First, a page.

What brought them to this place? Why would anyone want to be caught in the middle? One of the reasons is an insatiable lust for intellectualism. The pseudo-intellectuals have painted fundamentalists and dispensationalists as being a little less than bright. The truth is that some of the finest minds we know are in the ranks of historical dispensationalists; many of these trusted scholars, however, have not felt the need to appease those on the left of the discussion. It is a serious flaw to “want to be like them” so much so that you would walk away from, or be embarrassed about, key doctrines of the faith, because you end up joining the moderates’ choir singing “the time of rapture is not something to separate over.”

I am frequently asked why so many of our young men are following the pied pipers of theological error. Immature students are apt to be fooled quite easily by intellectual gurus. They reveal their passion by repeating telltale buzzwords and questionable theological pretzels such as a “misguided kingdom theology.” Like their mentors, they are quick to discard such important parts of the theological puzzle such as cessationism and to adopt such things as the replacement theory. This not only identifies spiritual immaturity, but also shows that they have had poorly-taught biblical theology in their seminaries. The real bombshell, though, is the absence of the one biblical hermeneutic that would have prevented them from gulping their minds full of doctrinal error. This ministry tragedy can be placed at the feet of the moderates.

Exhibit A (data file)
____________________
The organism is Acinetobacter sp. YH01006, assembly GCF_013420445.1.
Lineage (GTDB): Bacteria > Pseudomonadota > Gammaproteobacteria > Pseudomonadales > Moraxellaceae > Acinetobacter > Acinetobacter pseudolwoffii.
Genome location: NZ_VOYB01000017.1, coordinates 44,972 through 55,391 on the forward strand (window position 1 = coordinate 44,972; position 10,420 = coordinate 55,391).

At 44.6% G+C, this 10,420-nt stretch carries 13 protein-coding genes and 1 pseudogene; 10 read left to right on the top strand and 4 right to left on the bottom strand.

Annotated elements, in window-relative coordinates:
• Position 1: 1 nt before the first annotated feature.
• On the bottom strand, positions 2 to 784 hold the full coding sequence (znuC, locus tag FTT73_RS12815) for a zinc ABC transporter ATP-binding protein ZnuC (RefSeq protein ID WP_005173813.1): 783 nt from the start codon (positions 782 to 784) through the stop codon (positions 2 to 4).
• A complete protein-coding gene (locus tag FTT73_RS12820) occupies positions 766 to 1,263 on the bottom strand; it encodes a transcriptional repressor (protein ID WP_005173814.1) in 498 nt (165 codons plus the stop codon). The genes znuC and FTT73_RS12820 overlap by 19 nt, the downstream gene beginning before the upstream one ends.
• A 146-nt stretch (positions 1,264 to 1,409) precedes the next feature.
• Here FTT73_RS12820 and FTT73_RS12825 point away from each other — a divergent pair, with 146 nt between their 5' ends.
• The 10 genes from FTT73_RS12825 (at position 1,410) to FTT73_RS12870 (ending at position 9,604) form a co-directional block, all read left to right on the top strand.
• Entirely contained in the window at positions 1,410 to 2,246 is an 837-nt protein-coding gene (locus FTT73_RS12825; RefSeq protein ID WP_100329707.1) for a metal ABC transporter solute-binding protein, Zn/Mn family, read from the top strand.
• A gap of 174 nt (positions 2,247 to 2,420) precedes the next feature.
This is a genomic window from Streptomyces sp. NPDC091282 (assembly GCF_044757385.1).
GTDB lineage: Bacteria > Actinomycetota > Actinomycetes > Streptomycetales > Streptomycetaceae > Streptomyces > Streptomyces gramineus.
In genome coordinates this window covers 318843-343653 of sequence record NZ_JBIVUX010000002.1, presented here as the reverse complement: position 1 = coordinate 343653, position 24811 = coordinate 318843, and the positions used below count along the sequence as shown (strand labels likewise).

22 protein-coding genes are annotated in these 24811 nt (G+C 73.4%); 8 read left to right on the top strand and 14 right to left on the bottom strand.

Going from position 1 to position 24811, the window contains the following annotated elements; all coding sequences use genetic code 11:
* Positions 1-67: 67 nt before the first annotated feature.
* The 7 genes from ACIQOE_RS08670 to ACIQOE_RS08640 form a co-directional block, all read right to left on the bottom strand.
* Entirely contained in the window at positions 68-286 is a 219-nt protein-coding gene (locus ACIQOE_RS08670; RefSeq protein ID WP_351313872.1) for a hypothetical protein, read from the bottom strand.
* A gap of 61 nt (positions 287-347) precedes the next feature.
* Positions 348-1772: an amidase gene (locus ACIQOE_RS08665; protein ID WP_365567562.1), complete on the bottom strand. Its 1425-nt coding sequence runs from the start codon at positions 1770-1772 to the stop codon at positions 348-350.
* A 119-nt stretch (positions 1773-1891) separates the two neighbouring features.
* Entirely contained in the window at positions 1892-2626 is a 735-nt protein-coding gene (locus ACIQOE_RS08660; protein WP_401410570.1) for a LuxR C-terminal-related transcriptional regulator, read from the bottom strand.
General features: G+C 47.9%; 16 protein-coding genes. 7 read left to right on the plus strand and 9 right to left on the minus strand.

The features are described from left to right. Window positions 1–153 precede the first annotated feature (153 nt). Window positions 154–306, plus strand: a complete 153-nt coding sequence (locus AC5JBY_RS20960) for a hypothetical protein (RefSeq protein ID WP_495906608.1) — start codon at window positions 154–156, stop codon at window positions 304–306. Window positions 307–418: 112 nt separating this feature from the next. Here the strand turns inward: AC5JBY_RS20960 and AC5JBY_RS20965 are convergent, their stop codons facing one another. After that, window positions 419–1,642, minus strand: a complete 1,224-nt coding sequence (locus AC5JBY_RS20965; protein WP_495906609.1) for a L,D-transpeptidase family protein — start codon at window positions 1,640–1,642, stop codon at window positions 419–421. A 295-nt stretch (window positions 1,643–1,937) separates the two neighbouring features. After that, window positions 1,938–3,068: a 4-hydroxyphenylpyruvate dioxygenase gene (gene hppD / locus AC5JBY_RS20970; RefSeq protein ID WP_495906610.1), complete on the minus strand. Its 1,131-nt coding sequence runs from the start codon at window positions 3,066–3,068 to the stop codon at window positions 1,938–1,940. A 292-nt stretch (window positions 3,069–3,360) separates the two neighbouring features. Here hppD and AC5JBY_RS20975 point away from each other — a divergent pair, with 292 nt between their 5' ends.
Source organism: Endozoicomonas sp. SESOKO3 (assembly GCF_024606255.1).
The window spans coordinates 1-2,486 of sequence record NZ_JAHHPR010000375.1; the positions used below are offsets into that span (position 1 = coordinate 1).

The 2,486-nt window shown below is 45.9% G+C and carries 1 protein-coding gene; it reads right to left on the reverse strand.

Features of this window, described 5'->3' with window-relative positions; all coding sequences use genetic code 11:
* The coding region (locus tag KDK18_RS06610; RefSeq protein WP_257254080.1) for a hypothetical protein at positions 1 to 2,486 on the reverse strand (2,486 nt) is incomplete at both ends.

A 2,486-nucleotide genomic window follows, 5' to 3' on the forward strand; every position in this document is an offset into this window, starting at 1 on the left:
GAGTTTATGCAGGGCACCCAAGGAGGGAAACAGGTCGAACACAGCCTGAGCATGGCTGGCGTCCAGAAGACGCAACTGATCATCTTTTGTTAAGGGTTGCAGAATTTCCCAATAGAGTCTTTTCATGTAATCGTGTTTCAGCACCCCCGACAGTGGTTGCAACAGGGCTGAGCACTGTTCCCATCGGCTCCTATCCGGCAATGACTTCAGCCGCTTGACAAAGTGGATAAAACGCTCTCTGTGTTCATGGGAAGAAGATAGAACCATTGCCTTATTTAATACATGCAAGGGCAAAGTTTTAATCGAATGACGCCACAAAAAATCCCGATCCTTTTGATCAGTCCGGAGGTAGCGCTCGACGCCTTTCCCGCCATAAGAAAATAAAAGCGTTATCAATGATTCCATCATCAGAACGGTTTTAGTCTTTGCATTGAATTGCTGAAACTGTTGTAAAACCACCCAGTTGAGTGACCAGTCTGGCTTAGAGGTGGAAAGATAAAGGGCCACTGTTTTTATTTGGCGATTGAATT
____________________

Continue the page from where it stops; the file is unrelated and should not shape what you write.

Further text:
Every doctrinal error and theological diversion comes from an erroneous hermeneutic. This is the heart of the moderate problem. The one biblical hermeneutic is exact; it is mathematical. Letting the text speak for itself will bring us to common conclusions. This process would exclude any moderate. On the other hand, the hermeneutical system used by moderates actually lets them conclude anything they wish - and they do. So why would anyone who is committed to a theology that is biblical, established by a biblical hermeneutic, want to hold theological hands with the moderate?

It is one thing for the authors of the “theological error of the month” to ignore the one biblical hermeneutic. Their bad hermeneutical habits go way back to the Jewish rabbis, Origen, Clement of Alexander, Thomas Aquinas, and – surprise! - to Luther and Calvin. To argue that some of them were right some of the time is to argue for the value of a stopped clock. It is true that some of them claimed to own a literal hermeneutic, but their writings tell us otherwise.

The most disturbing thing about this subject is that there are so few people among us who really understand what the plain, normal, consistent, literal hermeneutic is and fewer yet who actually use it. Using the biblical system will not let you agree with the wayward theological ideas that are being fed to young minds these days by the moderate evangelicals.


The liberal mind infects the moderate mentality. It will focus on form instead of content and meaning. It loves complication that creates a smokescreen for the infusion of human reason into biblical text. Such thinking is so well practiced that it is hard to peel the layers off. This is where the biblical system of interpretation is so valuable. When you are following the biblical system, it is impossible to arrive at the many theological errors that exist and are even now being created. On the other hand, there is real joy in knowing that we are allowing the text to speak for itself. Leaning on the grammar, the context, and the historical setting of the text will produce that purity of doctrine that our Lord desires us to have.